A 33-year-old woman who posted a grade ‘A-’ (minus) in the Kenya Certificate of Secondary Education (KCSE) examination 14 years ago but failed to join university has reason to smile after her dream to pursue further education finally became a reality.
After The Standard highlighted Milly Nafula’s plight last year the Mount Kenya University (MKU) came forward and offered her a scholarship worth Sh3.5 million to pursue a degree in Medicine and Surgery at the university.
Nafula was lost for words when MKU Chairman Simon Gicharu handed her a cheque and admission letter to the Equip Africa College of Medical and Health Sciences in Kitale.
“This is a great moment in my life. I don’t know how to express myself, but thanks to Gicharu and the entire family of MKU for this rare and wonderful support,” Nafula said while receiving the admission to the institution.
Gicharu also handed Nafula a title deed and a house on a quarter acre piece of land at Ututu village that the university purchased to resettle her family. Nafula narrated how her mother struggled to bring up a family of four children.
“I come from a poor background. My mother carried a huge burden. She made and sold local brew to put food on the table and support my education. It was the worst business but my mother had no option,” Nafula narrated.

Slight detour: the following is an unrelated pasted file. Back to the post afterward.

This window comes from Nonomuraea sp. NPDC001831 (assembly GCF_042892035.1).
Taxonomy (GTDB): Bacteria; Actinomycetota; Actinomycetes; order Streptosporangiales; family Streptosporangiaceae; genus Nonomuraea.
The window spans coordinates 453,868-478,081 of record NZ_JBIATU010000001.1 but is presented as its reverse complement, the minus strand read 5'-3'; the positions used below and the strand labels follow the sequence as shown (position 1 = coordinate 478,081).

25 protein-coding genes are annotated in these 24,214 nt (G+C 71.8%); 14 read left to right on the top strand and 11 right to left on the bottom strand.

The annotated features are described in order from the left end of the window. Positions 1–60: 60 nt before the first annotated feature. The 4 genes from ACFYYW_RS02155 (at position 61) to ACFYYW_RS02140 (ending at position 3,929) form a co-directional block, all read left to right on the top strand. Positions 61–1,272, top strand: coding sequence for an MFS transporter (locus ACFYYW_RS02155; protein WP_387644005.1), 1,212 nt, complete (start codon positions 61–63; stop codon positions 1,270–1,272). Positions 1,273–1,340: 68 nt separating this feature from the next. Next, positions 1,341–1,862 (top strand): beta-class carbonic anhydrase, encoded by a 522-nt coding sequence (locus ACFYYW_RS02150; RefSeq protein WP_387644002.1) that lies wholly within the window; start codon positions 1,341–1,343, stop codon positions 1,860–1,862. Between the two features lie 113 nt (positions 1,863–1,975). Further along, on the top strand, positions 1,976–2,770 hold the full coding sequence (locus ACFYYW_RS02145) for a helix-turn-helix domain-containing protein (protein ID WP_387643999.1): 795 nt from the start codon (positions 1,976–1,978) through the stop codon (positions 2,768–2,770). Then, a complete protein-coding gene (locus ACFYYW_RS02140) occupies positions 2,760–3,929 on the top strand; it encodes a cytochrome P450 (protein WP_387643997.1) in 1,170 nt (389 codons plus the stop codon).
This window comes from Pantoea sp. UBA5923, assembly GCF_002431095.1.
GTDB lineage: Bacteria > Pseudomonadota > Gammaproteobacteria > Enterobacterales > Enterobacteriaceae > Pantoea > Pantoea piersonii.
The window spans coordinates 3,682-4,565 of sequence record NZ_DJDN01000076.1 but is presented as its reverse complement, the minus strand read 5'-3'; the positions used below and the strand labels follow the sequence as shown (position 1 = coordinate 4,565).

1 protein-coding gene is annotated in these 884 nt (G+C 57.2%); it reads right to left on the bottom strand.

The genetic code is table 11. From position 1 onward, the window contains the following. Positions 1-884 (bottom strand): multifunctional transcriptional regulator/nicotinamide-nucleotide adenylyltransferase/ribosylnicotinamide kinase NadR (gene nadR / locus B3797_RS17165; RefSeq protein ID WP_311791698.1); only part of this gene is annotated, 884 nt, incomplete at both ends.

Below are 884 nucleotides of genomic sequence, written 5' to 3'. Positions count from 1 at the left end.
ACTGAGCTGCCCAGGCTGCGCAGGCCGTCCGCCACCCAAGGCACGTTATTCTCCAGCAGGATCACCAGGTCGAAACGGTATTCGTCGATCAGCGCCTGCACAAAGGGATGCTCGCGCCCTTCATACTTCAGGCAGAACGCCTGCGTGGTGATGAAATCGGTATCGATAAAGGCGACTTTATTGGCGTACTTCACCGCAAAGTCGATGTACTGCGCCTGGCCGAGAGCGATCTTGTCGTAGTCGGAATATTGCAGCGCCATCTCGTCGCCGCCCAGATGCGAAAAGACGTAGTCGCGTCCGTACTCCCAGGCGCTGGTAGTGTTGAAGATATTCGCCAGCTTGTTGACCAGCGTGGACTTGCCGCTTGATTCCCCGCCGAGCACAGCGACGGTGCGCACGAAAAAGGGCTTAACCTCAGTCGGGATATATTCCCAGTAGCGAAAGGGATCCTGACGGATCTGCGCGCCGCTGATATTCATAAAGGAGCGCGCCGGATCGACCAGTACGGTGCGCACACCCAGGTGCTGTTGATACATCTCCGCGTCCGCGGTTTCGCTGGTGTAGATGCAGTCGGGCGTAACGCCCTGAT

Despite posting impressive 379 marks in the Kenya Certificate of Primary Education (KCPE) examination in 2002, Nafula was not admitted to a secondary school.
“When the results were released, I asked my headteacher where my Form One admission letter was. He said he had not received any for me,” said Nafula.
She said her mother organised for her to join Manor House High School, a private institution in Kitale, but she dropped out after two years for lack of school fees.
“One day, my mother came up with a proposal to sell a piece of land that she had acquired to facilitate my education. I supported the idea and I was back to school,” she said.
And in 2007, when KCSE results were released, Nafula was among candidates who had excelled after managing a score of ‘A-’ of 74 points. However, her dream of joining University was shattered after she failed to get an admission letter.
Nafula’s former school could not explain why she had missed out in the university admissions. Her mother later died, leaving Nafula in charge of her siblings. This forced her to engage in menial labour to fend for the family.
A desperate Nafula later approached a local cleric, Herman Kazili to secure for her a better job, it is when the cleric realised Nafula’s academic potentials and alerted the Standard Group to highlight her story. On Friday, it become a turning point for Nafula when Gicharu presented her the full scholarship and a home.
She described the turn of events as a special journey in her life and promised to work hard and actualise her dream of becoming a medical doctor and to reciprocate by assisting the community after studies.
“This is a special journey for me. I’m going to work hard to success in my studies. I promise I will give back to the society,” she pledged.
Gicharu also gifted Nafula a Sh190,000 donation by alumni of Kenyatta University, including Interior Cabinet Secretary Dr Fred Matiang’i to support the family. He was accompanied by Prof Evans Kerosi and the area Kuppet chairman Eliud Wafula.